By Kerry Topp
In part one of this story, we looked at the big picture – what you need to think about ahead of time, and who you need to consult. In part two, we’ll look into the nitty gritty logistical detail.
Define the key milestones
The key milestones in a hackathon are:
- Finalise the theme
- Set date
- Launch event/registrations open
- Registrations close
- Finalise numbers for catering
- Run the event
- Post-event round up
Build the plan and execute on it
From there, think about logistics and build your plan. For brevity I have assumed that you are running your own internal hackathon, not an external event where you might charge for attendance.
Start planning 8-10 weeks out. Be careful to look out for scheduling conflicts with other major events or potentially look to leverage these events if you think this makes sense. One year, the Datacomp organising committee – who were predominantly made up of fathers – missed a scheduling conflict with Father’s Day.
The plan you build can be lo-fi or it can be run on a tool such as Project or Trello. To make it easier I have put the plan together in order of when completion of the task is required.
- Theme – create an interesting or fun theme that has a ‘hook’ for would-be participants
- Test the theme – test the theme with would-be attendees, see what their reaction is
- Start and end time – decide when you want to kick off and when you want to finish. Friday evening through to Saturday or Sunday is best
- Duration – Decide on the event’s length. 24-48 hours is ideal
- Food – test and decide on meals, snacks, drinks. Offer vegetarian and vegan options and ensure you have enough for everyone. Best advice: don’t skimp on the food!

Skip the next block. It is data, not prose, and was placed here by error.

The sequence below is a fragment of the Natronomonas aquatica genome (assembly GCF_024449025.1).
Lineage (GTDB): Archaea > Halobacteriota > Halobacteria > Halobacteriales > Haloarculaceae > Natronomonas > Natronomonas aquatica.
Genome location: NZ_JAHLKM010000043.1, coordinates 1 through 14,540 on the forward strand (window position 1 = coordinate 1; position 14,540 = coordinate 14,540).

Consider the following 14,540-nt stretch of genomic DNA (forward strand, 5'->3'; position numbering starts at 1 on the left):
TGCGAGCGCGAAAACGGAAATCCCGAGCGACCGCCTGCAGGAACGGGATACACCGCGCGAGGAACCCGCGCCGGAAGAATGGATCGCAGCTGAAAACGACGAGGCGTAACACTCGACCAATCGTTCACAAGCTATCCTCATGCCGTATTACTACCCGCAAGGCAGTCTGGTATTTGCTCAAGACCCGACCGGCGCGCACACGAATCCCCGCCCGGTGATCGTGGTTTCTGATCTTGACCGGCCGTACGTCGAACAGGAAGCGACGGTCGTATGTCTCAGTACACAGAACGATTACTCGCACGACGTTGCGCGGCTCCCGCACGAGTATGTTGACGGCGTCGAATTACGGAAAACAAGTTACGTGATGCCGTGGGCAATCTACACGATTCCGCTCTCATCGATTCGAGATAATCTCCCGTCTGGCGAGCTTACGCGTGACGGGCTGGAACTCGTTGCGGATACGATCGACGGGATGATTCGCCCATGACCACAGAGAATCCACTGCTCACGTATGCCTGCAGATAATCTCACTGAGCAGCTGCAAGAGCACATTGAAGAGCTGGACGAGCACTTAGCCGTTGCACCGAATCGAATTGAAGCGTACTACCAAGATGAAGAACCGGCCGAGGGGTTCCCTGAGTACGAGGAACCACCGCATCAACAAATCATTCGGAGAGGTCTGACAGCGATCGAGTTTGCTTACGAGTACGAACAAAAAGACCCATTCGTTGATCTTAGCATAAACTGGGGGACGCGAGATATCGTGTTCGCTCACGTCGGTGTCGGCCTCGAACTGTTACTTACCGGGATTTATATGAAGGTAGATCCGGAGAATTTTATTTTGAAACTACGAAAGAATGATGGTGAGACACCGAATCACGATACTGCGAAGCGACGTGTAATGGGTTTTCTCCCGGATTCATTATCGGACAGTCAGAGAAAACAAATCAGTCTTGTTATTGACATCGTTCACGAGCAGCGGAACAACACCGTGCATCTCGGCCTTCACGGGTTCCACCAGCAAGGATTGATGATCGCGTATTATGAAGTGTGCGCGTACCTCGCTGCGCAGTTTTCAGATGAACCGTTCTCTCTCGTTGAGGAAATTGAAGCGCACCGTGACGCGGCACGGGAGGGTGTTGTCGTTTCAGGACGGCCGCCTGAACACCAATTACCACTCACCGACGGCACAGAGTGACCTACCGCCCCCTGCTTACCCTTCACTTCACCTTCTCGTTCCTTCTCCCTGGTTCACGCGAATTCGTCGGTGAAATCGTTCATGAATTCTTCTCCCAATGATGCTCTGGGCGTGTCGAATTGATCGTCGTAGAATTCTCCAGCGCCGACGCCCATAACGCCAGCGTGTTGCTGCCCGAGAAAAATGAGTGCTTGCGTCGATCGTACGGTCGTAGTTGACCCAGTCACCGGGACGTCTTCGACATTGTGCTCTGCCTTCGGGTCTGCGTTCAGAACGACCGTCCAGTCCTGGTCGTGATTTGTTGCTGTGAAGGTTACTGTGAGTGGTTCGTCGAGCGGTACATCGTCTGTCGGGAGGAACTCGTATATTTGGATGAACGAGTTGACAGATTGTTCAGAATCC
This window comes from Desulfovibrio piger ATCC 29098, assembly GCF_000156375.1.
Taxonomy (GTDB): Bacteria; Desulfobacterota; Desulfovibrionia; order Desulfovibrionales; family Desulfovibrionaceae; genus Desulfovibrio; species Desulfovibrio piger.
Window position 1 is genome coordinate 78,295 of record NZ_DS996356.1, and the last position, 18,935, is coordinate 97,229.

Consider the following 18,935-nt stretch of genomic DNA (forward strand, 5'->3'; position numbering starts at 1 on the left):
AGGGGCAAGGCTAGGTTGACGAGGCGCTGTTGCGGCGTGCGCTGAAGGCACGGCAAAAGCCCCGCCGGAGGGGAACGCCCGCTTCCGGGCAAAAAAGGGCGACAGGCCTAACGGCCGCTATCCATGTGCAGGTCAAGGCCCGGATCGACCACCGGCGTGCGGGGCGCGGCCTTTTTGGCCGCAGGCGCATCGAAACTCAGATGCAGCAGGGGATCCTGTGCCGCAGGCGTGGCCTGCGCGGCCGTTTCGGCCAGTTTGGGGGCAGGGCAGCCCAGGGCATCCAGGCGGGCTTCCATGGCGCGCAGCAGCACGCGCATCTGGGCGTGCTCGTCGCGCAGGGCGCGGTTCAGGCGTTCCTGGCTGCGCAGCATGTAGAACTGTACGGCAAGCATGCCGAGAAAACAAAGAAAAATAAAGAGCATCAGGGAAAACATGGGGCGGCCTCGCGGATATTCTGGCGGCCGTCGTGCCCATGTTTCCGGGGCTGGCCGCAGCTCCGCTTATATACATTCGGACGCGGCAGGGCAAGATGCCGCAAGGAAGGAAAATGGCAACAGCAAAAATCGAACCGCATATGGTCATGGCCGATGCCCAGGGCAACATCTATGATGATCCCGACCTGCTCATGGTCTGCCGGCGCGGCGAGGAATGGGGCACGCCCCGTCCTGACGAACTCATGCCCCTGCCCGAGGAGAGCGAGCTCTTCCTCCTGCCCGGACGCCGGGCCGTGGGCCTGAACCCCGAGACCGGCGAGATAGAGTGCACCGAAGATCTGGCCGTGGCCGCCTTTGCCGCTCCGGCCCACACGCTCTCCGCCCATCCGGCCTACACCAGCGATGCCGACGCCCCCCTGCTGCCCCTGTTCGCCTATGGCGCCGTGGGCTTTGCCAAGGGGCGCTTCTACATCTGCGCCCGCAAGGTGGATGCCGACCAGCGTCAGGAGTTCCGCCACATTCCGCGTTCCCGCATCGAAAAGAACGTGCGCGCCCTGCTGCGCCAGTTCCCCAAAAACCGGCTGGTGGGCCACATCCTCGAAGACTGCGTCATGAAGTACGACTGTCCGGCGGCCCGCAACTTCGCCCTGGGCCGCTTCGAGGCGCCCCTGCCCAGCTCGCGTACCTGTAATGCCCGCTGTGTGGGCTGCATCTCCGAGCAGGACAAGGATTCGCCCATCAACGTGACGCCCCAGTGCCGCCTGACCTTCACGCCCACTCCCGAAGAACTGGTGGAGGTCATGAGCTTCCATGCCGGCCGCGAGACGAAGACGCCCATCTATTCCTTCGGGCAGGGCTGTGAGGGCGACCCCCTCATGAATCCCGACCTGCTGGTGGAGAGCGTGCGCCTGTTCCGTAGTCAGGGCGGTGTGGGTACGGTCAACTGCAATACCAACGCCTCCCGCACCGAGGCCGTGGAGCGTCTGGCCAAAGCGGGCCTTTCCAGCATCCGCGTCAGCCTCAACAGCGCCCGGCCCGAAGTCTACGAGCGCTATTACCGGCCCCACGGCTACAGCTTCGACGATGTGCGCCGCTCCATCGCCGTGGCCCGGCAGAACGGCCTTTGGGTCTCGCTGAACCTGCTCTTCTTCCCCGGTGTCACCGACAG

- Power – Have power boards available for each team and ensure there are enough power outlets as a lack of power has the potential to make or break your event
- Networking – This is an imperative, it absolutely must work! Make sure you have a wired and wireless backup available and expect two connections per attendee
- Audio visual equipment – ensure you have a projector, mic, recording equipment etc and test ahead of time. Don’t leave this to chance – particularly if you are planning to live stream
- Livestream, video and photography – this is another must do. It allows you to tell a story and create a connection which will live long after the event is finished
- Presentation and Q&A length – Five minutes is good – three for the pitch and two for Q&A.
- Judges – Select the best possible judges from across industry – including startups and larger enterprises
- Training – depending on the type of challenge, training workshops can take place ahead of the event and are a great way for newbies to come up to speed, but also for all participants to pick up new skills
- Prizes – Prizes should be subject to budget
General Rules of Thumb
The following general rules of thumb stand based on what we have seen running these types of events;
- Budget – you can set your budget anywhere, however we’d suggest budgeting NZD$250-300 per person
- Registrations – you are likely to get 15-20% of your target total population if you run the event on a weekend. This generally increases to 20-25% if the events are run during working hours
- No-shows or drop outs – you are likely to see around 10-15% of your original registrations drop out so plan your catering and venue selection on this basis
- On the day – you are likely to find that 20-25% will turn up on the day without having given any thought to what they might do during the event.
Other sources of hackathon information